We’re thrilled that two CFC productions are screening in this year’s festival:

  • FLOOD, written and directed by Directors’ Lab alumnum Joseph Amenta, was produced by Daniel Sedore and edited by Orlee Buium, with Stephen Krecklo composing. The film features a queer teenage boy taking his younger sister on a tenth-birthday adventure involving face paint and glitter, until their celebration is interrupted and the cost of their freedom is exposed.
  • MEASURE, written and directed by Directors’ Lab alumna Karen Chapman, was produced by Elizabeth Melanson and edited by Chris Melanchan, with Jason Couse composing. The film follows nine year-old Shane, who seems to be wandering the streets of Toronto but is on a secret mission, one he must complete before his mother discovers he was suspended from school.

The celebrated Short Cuts program is always a great place to see a broader array of CFC alumni work, with rising stars in this year’s festival to include:

  • God’s Nightmares – director Daniel Cockburn blends found film hallucinations with the metaphysical musings rattling through his head.
  • Highway to HeavenShirley Vercruysse produced this evocative documentary and meditation on Canadian multiculturalism, which looks at 25 houses of worship that line a single road in Richmond, BC.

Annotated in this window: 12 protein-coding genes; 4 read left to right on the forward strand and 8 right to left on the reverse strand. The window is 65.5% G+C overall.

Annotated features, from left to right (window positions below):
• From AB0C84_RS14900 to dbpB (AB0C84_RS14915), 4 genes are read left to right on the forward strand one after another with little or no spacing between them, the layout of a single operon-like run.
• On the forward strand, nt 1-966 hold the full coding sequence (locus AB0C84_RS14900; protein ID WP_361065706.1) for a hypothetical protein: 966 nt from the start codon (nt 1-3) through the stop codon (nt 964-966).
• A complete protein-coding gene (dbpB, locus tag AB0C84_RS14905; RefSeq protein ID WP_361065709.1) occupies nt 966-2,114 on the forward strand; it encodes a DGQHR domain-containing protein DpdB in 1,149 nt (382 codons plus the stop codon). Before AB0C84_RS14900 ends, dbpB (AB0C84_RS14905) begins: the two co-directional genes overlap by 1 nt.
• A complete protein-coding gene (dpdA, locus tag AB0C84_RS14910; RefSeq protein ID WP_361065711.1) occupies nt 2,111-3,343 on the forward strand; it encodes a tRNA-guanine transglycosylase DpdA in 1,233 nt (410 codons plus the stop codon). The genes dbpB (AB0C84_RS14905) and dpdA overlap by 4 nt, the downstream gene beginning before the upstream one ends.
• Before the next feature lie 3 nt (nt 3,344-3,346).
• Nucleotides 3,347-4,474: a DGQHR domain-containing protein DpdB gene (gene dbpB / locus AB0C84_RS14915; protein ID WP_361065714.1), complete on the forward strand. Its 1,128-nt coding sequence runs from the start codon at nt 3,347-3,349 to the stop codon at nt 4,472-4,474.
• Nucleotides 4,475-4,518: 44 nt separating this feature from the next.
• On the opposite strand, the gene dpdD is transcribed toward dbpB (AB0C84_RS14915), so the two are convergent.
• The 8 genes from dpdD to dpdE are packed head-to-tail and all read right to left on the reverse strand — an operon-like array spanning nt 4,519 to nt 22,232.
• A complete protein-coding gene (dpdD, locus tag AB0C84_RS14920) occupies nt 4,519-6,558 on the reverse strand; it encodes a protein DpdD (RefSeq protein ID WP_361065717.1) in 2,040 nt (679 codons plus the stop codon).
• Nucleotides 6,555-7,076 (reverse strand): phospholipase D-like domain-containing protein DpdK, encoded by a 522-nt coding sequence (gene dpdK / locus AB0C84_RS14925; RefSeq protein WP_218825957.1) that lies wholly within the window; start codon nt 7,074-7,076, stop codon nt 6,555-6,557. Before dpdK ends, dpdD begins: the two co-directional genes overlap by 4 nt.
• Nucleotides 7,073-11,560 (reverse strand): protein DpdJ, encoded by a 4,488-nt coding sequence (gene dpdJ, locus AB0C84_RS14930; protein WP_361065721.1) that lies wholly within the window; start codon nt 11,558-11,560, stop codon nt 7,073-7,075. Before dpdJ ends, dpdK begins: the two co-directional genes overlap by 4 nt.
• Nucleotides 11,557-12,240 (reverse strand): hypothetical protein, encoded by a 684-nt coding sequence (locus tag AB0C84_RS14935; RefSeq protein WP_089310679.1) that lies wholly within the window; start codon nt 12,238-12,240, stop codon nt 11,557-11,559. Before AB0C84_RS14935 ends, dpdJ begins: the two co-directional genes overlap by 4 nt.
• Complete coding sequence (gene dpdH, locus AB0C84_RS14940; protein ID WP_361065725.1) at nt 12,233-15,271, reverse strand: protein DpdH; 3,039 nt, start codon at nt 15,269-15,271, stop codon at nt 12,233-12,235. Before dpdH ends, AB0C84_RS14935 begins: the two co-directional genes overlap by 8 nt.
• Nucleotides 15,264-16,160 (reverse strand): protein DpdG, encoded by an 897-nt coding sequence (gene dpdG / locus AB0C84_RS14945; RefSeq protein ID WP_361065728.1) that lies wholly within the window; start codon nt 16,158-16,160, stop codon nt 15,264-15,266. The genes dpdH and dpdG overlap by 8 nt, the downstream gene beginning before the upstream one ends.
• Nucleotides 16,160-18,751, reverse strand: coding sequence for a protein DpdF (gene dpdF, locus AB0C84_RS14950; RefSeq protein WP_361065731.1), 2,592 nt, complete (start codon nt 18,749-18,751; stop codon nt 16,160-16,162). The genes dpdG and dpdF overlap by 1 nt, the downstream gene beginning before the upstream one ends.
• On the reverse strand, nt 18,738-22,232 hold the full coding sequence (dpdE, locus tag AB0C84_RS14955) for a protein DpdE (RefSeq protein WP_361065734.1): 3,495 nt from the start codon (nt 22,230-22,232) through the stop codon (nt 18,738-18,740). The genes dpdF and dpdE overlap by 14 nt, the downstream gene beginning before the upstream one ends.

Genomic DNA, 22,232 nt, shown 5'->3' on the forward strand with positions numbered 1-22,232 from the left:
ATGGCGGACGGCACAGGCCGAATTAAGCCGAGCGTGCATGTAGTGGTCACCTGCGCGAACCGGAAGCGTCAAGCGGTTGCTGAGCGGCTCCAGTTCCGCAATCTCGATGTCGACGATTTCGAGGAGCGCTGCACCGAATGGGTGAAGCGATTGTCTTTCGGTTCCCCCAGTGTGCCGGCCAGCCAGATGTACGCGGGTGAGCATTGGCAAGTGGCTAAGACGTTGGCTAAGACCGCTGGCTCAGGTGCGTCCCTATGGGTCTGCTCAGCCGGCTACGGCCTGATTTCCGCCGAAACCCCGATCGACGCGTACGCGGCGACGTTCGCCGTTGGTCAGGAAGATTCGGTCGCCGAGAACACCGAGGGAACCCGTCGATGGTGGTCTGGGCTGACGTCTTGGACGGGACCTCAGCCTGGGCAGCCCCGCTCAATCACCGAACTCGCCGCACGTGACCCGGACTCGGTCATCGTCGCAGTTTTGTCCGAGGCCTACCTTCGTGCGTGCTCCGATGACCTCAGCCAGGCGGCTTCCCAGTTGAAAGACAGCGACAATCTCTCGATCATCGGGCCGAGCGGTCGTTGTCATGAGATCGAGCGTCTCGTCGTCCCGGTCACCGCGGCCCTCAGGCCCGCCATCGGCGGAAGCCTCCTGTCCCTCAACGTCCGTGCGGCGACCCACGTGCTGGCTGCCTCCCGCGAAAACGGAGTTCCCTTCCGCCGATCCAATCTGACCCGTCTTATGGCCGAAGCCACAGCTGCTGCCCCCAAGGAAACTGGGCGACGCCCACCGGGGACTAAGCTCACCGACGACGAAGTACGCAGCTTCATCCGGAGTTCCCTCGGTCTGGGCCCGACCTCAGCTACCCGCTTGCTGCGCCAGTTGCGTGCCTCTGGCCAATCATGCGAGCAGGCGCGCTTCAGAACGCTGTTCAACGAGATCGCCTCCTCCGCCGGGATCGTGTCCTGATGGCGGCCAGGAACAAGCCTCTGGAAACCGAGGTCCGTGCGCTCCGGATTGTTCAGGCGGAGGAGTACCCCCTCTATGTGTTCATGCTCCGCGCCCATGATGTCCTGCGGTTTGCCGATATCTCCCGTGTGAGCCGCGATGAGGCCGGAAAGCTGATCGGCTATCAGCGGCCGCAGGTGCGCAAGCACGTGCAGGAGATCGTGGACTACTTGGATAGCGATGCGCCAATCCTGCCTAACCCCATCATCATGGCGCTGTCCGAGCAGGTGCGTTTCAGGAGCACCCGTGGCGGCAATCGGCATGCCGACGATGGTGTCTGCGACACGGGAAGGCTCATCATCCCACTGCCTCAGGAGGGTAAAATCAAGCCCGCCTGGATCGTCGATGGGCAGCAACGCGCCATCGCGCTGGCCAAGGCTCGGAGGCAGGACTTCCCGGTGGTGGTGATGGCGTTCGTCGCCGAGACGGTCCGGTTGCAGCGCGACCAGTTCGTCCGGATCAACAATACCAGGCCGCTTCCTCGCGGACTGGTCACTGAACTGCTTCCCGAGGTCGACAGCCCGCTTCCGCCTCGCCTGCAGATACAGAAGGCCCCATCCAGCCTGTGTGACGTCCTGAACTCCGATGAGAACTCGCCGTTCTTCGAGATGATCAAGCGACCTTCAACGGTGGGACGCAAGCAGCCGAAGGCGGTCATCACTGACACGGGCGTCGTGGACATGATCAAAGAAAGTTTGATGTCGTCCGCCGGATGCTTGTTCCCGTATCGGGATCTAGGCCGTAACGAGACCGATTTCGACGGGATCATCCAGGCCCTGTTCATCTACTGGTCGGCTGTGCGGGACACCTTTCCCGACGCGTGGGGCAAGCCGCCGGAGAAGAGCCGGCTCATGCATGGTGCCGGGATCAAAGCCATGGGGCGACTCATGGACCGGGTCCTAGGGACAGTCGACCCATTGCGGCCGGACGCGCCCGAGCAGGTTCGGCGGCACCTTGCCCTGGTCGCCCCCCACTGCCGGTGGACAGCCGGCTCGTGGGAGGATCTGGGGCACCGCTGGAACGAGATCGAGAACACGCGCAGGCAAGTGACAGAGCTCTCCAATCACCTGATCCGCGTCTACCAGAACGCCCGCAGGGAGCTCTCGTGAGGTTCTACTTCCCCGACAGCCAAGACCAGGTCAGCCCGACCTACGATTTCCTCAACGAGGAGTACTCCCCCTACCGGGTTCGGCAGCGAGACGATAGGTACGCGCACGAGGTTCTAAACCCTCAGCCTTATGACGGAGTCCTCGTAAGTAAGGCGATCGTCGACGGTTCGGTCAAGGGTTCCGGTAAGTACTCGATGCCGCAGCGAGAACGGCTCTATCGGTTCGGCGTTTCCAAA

• I Am in the World as Free and Slender as a Deer on a Plain – This exploration of a young woman’s sexual autonomy features among its cast, Andy McQueen.
  • It’s NothingAnna Maguire directed this study of what happens when a recent graduate is urged by an impossibly perfect woman to start digging a hole in a nearby park, and stars Emily Piggford, as well as the talents of producer Jessica Adams, with music by Ben Fox, and editing by Maureen Grant.
  • Life SupportRenuka Jeyapalan directed this funny, poignant tale of the different people who show up at a dog park, which was produced by Tyler Levine and edited by Tiffany Beaudin.
  • VolcanoAlona Metzer produced this two-hander about friends revealing – and concealing – key information over cocktails, all set to music by Antonio Naranjo.


  • The Niagara Falls-set psychological thriller, Clifton Hill, features actor Andy McQueen and line producer Matt Code.